With regard to the reasonableness of the hours expended in litigating this action through early February 2015 (which is when the submitted time sheets end), the plaintiff is seeking payment for 119.3 hours expended by counsel and 4.2 hours expended by the paralegals. Joseph Adams' declaration states that in preparing the submitted time sheets he has "excluded or reduced certain additional charges that could be deemed duplicative or excessive[, ]" but the amounts and dates of those charges are not specified. Notwithstanding this claimed reduction, which the Court presumes was done in good faith, the Court is obligated to exclude from its fee calculation those hours that it believes were not reasonably expended, i.e. hours that are excessive, redundant, or otherwise unnecessary. Hensley, 461 U.S. at 433-34.
Having reviewed the submitted time sheets, the Court concludes that proper billing judgment was not sufficiently exercised by the plaintiff's counsel in that excessive hours were expended in preparing certain documents. The first issue that the Court has is that Ms. Isaacs, between August 20, 2014 and September 3, 2014, spent 17.1 hours, for which the plaintiff is seeking $3, 733.50, preparing a "motion for extension of time to file entry of default judgment and motion for preliminary injunction." The Court concludes that this time incurred by Ms. Isaacs is non-compensable in its entirety because no motion for preliminary injunction was ever filed, and although the plaintiff did file a three-page Motion to Conduct Limited Third-Party Discovery and to Extend Time for Filing Motion for Default Judgment on September 4, 2014, Mr. Adams billed $720 for 1.5 hours of work preparing that motion on September 4th. Because the Court concludes that any time spent on seeking an extension of the Court's deadline for filing a default judgment motion above the 1.5 hours incurred by Mr. Adams would be excessive, the Court will reduce the fee award by $3, 733.50.
The second excessive time-related issue the Court has is with the amount of time the plaintiff's counsel incurred in preparing the default judgment motion. A review of the time sheets reveals that counsel, between July 14, 2014 and December 19, 2014, spent 37.4 hours, for which the plaintiff seeks $8, 604, strategizing, researching, drafting, revising and reviewing the plaintiff's default judgment motion (an eight page memorandum), and three declarations (totaling some 4½ pages). The Court will reduce the $8, 604 figure by $1, 290.16 (15%) to compensate for the excessive hours.
The plaintiff is also seeking the amount of $5, 940 for the 23 hours it states that its counsel incurred post-April 2015 in the preparation of this fee motion. The plaintiff argues that it is entitled to such fees pursuant to Arizona law, citing to the Arizona Court of Appeals decision in Schweiger, but Arizona law does not govern this federal issue. But even assuming that federal law permits such fees, the Court declines to award any fees for drafting the fee motion because the plaintiff has failed to provide any time sheets supporting the claimed hours, which are in any case excessive given the contents of the motion. Without such supporting documentation, the Court cannot determine how the hours were expended, who did the work, or how much was billed for each task. See Gates v. Deukmejian, 987 F.2d at 1397 ("The fee applicant bears the burden of documenting the appropriate hours expended in the litigation and must submit evidence in support of those hours worked.")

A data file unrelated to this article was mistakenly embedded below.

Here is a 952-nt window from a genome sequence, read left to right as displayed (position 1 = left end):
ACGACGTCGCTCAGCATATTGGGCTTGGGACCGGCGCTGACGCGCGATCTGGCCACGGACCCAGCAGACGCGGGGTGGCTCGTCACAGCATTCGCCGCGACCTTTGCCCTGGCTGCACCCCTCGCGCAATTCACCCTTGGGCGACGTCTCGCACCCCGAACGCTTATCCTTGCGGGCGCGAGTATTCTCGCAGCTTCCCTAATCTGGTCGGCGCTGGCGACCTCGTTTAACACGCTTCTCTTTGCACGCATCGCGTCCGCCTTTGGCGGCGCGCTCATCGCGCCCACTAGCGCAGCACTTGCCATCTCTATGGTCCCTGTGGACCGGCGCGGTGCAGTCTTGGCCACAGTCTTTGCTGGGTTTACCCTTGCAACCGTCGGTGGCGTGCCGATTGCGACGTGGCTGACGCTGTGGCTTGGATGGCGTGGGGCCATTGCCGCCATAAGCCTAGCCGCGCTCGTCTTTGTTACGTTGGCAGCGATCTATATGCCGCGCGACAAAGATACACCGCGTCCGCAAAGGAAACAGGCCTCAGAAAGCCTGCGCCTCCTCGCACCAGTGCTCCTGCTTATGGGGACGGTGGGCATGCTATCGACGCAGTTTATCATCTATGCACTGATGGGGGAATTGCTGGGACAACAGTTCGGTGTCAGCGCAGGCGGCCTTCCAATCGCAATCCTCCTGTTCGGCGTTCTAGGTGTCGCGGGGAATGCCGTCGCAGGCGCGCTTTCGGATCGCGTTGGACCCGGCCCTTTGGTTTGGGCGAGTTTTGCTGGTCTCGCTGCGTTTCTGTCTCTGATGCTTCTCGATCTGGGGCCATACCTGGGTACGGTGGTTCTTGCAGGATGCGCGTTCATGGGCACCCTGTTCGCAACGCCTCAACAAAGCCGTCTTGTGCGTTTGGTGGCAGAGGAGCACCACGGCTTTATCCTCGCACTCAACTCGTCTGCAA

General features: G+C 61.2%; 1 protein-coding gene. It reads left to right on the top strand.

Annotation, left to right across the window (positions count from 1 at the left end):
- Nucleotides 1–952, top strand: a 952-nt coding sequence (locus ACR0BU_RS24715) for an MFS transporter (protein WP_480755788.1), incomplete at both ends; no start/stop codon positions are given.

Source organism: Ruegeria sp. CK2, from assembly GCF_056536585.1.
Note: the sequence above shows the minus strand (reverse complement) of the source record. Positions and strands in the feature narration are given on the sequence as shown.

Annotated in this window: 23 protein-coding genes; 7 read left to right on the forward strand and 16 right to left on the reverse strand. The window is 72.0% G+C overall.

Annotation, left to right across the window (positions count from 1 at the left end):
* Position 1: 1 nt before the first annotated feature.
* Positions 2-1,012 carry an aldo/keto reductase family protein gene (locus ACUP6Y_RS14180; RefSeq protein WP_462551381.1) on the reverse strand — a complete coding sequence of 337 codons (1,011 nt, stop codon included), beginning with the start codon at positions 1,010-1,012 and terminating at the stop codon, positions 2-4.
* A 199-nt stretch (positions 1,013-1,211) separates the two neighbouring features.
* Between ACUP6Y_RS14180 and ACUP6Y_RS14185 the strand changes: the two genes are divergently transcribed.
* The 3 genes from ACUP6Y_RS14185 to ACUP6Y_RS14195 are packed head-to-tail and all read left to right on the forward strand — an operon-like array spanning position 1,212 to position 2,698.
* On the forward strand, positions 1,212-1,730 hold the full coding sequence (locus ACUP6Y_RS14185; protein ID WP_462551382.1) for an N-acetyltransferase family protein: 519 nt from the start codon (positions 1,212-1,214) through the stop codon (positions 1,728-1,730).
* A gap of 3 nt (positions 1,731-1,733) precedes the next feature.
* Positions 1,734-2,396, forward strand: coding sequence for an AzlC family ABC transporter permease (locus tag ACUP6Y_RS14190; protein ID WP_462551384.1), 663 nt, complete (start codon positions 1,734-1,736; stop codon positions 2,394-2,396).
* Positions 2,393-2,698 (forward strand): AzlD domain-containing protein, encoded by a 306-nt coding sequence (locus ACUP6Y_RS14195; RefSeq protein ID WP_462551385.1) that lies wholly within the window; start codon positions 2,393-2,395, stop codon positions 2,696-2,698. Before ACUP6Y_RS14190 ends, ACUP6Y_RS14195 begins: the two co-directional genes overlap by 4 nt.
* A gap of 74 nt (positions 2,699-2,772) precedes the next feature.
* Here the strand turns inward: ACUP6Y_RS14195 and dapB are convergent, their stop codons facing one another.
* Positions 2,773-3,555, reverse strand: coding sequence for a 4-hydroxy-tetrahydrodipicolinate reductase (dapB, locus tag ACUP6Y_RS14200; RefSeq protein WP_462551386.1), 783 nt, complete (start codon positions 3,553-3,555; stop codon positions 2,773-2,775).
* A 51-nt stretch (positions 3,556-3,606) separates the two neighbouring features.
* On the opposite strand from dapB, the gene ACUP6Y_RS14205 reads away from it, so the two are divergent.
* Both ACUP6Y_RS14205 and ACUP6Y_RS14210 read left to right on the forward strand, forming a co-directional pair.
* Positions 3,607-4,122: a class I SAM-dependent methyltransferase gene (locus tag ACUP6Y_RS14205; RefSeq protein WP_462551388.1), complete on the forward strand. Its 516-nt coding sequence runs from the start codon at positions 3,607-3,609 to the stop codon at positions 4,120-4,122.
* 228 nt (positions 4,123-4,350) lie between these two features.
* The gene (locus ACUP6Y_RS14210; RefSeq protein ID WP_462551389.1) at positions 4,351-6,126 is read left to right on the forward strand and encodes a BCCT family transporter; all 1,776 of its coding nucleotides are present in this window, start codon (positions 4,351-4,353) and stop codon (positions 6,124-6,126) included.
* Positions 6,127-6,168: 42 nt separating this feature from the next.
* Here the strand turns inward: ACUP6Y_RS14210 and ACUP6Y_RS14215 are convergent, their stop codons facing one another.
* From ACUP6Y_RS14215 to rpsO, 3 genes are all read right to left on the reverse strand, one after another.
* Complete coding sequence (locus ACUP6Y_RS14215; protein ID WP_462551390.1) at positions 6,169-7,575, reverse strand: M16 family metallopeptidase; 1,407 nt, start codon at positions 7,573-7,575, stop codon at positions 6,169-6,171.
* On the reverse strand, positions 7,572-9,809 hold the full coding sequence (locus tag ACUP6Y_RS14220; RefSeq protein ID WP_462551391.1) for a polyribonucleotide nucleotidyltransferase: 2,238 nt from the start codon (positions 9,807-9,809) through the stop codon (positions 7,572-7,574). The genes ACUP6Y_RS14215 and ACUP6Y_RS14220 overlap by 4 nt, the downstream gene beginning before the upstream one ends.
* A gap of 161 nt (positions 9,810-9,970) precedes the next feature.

Based on the above, the Court concludes that the appropriate lodestar amount for purposes of the attorneys' fee award is $29, 539.90 (the requested amount of $40, 504-$10, 964.10 in reductions.) The Court further concludes that no adjustment of this amount is appropriate based on the factors of Kerr v. Screen Extras Guild, Inc., 526 F.2d 67 (9th Cir.1975), which have not already been subsumed in the lodestar calculation.
The plaintiff is further seeking the sum of $174.79 for its non-taxable related expenses. The Court will award these expenses because it concludes that the plaintiff is entitled to recover its non-taxable expenses under § 1117(a), Scalt S.A. v. Wuxi Shenxi Construction Machinery Co., 668 F.3d at 690, and that the plaintiff properly incurred the expenses it seeks to recover and has properly documented those expenses. Therefore,
IT IS ORDERED that Plaintiff's Motion for Award of Attorneys' Fees and Related Non-Taxable Expenses (Doc. 31) is granted to the extent that plaintiff DocRx, Inc. is awarded the sum of $29, 539.90 for its attorneys' fees and the sum of $174.79 for its non-taxable expenses, for a total award of $29, 714.69 from defendants DocRx Dispense, Inc. and Martin V. Olson, jointly and severally. The awarded amount shall ...